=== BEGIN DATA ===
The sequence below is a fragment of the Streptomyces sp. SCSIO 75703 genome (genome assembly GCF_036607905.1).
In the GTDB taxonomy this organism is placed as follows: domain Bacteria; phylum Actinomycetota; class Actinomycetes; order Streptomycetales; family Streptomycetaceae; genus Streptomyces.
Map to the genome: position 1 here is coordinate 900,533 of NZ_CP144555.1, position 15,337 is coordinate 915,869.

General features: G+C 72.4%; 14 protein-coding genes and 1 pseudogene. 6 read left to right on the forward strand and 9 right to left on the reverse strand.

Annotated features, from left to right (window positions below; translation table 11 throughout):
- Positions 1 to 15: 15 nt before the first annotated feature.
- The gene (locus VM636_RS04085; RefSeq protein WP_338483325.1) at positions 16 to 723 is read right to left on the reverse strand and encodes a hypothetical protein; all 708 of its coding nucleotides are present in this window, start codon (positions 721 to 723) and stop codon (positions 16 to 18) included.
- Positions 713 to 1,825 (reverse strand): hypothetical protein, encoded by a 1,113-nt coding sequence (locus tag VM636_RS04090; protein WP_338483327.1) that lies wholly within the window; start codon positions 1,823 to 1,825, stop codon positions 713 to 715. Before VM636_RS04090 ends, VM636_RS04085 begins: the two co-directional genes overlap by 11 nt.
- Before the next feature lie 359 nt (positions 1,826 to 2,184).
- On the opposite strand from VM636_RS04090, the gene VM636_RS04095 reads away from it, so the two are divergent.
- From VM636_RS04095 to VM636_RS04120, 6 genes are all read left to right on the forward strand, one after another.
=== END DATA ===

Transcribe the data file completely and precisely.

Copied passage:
The sequence below is a fragment of the Streptomyces sp. SCSIO 75703 genome (genome assembly GCF_036607905.1).
In the GTDB taxonomy this organism is placed as follows: domain Bacteria; phylum Actinomycetota; class Actinomycetes; order Streptomycetales; family Streptomycetaceae; genus Streptomyces.
Map to the genome: position 1 here is coordinate 900,533 of NZ_CP144555.1, position 15,337 is coordinate 915,869.

General features: G+C 72.4%; 14 protein-coding genes and 1 pseudogene. 6 read left to right on the forward strand and 9 right to left on the reverse strand.

Annotated features, from left to right (window positions below; translation table 11 throughout):
- Positions 1 to 15: 15 nt before the first annotated feature.
- The gene (locus VM636_RS04085; RefSeq protein WP_338483325.1) at positions 16 to 723 is read right to left on the reverse strand and encodes a hypothetical protein; all 708 of its coding nucleotides are present in this window, start codon (positions 721 to 723) and stop codon (positions 16 to 18) included.
- Positions 713 to 1,825 (reverse strand): hypothetical protein, encoded by a 1,113-nt coding sequence (locus tag VM636_RS04090; protein WP_338483327.1) that lies wholly within the window; start codon positions 1,823 to 1,825, stop codon positions 713 to 715. Before VM636_RS04090 ends, VM636_RS04085 begins: the two co-directional genes overlap by 11 nt.
- Before the next feature lie 359 nt (positions 1,826 to 2,184).
- On the opposite strand from VM636_RS04090, the gene VM636_RS04095 reads away from it, so the two are divergent.
- From VM636_RS04095 to VM636_RS04120, 6 genes are all read left to right on the forward strand, one after another.